Originally Posted by wolfest
Thanks for your reply.
3. I don't understand what you mean by calibrating the speakers. Could you explain, please?
4. Sorry about that - yes Target (not the department store) makes thick plastic discs that the spikes rest on. I used them for my speaker stands before getting the Dalis as I had monitors previously. I was going to use them again, but I see the Dali spike set comes with discs that have felt underneath. They will make sliding the speakers out away from the wall a lot easier, so I will be going with them. I haven't put the spikes in because clearly, it is a two person job and I haven't had a chance to invite my buddy over yet.
6. Room treatments - We've probably done just about everything wrong in the room! We had nice wall-to-wall carpeting, but we pulled it up and put down hardwood instead. There is a leather sofa and loveseat. The tables are glass! FWIW, there are heavy drapes on the window at the far end of the room (opposite the speakers). I draw them when listening. There is an area rug and an upholstered chair, plus there are canvas pictures on the walls (as opposed to glass framed pictures). There are also some plants in the two far corners on either side of the window. But I've got two large wooden cases that hold my CD collection, so the CDs are also probably reflecting a lot of sound.
I am limited in what else I can put in the room to absorb sound and to reduce reflection points.
3. Calibration of your speakers so they are at the same level is essential so you do not have one speaker/s playing louder or softer then the others. In essence, you send test tones through each speaker at an individual level in conjunction with a measurement tool, a hand held SPL meter which most people purchase from Radio Shack. The test tone is either generated within the receiver/surround sound processor (SSP) or an AVIA disc and then calibrated and adjusted from your main listening area measuring the output of the DB each speaker.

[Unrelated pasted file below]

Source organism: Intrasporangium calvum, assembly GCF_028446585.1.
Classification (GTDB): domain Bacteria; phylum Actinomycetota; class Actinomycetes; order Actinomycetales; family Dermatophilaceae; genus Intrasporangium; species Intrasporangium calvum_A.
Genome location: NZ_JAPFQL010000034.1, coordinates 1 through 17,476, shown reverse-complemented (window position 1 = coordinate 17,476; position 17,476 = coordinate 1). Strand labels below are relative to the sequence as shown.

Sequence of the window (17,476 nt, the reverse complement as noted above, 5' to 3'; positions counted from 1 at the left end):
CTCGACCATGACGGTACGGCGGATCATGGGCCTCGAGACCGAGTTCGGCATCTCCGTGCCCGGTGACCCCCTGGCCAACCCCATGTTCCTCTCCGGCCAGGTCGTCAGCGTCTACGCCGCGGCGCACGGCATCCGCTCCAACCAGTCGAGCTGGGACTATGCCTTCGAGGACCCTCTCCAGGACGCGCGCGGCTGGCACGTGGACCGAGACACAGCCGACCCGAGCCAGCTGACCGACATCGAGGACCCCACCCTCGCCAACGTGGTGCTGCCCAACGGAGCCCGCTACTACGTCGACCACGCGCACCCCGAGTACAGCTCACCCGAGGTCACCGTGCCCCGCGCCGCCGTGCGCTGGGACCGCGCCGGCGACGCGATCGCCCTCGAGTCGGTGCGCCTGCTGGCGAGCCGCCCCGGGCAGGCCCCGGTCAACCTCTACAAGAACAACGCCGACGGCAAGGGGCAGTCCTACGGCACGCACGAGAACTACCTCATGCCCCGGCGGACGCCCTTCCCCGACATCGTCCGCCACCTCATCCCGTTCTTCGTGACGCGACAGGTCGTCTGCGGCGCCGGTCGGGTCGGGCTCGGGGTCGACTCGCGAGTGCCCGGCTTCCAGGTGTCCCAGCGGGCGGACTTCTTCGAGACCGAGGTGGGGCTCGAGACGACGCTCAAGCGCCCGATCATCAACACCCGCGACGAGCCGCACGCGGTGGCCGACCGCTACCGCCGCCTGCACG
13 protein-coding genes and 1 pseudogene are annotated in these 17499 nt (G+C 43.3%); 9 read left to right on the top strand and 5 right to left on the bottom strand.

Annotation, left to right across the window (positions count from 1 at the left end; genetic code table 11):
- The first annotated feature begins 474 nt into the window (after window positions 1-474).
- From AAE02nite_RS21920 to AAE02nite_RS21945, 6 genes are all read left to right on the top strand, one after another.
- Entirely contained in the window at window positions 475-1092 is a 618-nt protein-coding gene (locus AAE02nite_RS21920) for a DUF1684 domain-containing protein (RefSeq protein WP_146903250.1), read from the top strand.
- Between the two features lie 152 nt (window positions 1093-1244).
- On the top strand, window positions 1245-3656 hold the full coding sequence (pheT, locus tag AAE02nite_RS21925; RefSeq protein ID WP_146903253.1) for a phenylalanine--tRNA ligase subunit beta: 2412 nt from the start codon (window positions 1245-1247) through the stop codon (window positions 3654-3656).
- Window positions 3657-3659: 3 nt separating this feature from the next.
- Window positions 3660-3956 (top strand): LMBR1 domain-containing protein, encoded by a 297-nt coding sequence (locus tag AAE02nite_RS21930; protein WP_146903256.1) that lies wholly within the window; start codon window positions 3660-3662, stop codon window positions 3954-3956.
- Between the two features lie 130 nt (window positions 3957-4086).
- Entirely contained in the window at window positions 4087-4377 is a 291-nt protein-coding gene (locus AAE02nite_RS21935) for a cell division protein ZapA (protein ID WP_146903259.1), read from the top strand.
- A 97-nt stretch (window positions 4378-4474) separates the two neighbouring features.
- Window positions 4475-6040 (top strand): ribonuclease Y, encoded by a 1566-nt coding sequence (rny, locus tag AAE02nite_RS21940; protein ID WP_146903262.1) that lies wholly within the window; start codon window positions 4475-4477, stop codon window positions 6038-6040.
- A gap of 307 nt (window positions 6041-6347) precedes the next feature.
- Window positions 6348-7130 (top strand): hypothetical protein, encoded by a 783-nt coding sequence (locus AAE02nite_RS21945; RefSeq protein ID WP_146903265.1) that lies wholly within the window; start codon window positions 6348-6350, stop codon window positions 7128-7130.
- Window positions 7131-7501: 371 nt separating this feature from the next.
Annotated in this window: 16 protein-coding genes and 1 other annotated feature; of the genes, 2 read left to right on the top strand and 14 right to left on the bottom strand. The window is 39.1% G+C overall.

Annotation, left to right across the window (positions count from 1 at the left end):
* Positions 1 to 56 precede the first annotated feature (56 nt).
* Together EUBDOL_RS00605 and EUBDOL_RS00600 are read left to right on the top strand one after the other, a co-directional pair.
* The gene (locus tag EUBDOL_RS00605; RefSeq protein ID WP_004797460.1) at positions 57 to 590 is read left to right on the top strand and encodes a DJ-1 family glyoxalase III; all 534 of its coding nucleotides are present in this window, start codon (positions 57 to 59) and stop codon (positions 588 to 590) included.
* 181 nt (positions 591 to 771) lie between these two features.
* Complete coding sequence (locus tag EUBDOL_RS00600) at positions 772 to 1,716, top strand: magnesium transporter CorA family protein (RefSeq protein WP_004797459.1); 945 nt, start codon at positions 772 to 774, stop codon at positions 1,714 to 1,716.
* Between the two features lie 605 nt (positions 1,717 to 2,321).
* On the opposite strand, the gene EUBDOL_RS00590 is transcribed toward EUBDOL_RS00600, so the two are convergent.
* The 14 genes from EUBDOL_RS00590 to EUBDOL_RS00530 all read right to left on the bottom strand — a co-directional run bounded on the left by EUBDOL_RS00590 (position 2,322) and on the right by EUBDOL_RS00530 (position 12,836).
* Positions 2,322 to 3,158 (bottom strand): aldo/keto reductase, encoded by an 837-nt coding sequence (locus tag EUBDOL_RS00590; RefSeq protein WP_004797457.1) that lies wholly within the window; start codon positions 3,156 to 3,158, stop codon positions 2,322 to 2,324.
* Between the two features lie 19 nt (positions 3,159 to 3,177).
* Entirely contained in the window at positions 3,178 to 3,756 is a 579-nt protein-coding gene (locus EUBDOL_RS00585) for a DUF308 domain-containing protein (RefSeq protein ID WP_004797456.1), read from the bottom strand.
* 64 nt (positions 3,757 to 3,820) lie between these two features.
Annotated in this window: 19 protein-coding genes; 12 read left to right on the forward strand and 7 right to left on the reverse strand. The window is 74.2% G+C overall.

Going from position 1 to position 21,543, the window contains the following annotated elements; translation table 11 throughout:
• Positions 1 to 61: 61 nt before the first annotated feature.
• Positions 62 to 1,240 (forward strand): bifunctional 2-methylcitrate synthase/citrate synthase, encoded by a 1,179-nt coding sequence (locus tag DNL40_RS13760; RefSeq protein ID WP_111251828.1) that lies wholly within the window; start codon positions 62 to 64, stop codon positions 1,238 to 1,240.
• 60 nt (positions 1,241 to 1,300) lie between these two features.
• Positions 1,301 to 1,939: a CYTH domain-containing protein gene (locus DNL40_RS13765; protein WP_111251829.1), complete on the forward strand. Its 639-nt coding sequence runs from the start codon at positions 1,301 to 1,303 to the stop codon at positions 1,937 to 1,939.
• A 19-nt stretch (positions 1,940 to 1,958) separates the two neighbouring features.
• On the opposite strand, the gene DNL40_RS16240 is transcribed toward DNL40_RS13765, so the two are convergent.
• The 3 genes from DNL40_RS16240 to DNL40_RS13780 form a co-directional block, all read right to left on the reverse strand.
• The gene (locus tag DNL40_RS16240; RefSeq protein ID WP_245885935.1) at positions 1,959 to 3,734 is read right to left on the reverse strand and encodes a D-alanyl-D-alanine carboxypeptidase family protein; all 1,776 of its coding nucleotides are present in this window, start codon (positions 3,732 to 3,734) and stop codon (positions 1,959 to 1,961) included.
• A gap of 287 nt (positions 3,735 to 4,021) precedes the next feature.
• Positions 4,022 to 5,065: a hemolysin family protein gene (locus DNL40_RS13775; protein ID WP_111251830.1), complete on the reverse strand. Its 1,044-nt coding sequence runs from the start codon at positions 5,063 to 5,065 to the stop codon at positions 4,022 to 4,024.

You may want to do a search on AVS for further information.
Here is a link with some information:http://www.techlore.com/article/10037/
4. Again, I am not familiar with your choice of discs to protect the wood floor. I use Cone Coasters for my monitors which are on stands with spikes. They work very well and provide the ability to slide the speaker if needed due to the teflon bottom. Due to owning monitors, I just take the monitor off the stand and then slide the stand/s when I need to move the speakers. The 800's are very large speakers and you will need help to place the discs under the spikes if you go that route. That is also one of the reasons I went to monitors as the floor standers can/could be cumbersome for placement.
I used this product and placed the Dali 400's on top of them when I owned them because I did not want to deal with the spike issue and the discs with the 400's. This product makes it easier to move the speaker if needed as it has a handle on the front of the riser so you can pull and slide the speaker on the Gramma riser. I am not sure if aesthetics would be an issue with this setup for you. They never really bothered me.http://www.auralex.com/sound_isolati...ion_gramma.asp
6. I don't think you've done anything wrong with the room because when you have an audio system in a room that is not dedicated, there can always be issues. If you've put area rugs down, items on the wall and filled the room with normal items, this is life. There are always trade offs unless the room is dedicated. You do what you can. You may want to pose in another thread your concerns. There is an area on AVS that deals with this issue.
I'd suggest setting your system up and see exactly what your impressions are of the output when everything is in place. If you are not happy, then take your wife/GF to a 5 star restaurant, buy her roses and convince her you need room treatments.
Other opinions should be solicited as there are some sharp guys on here with a lot of experience.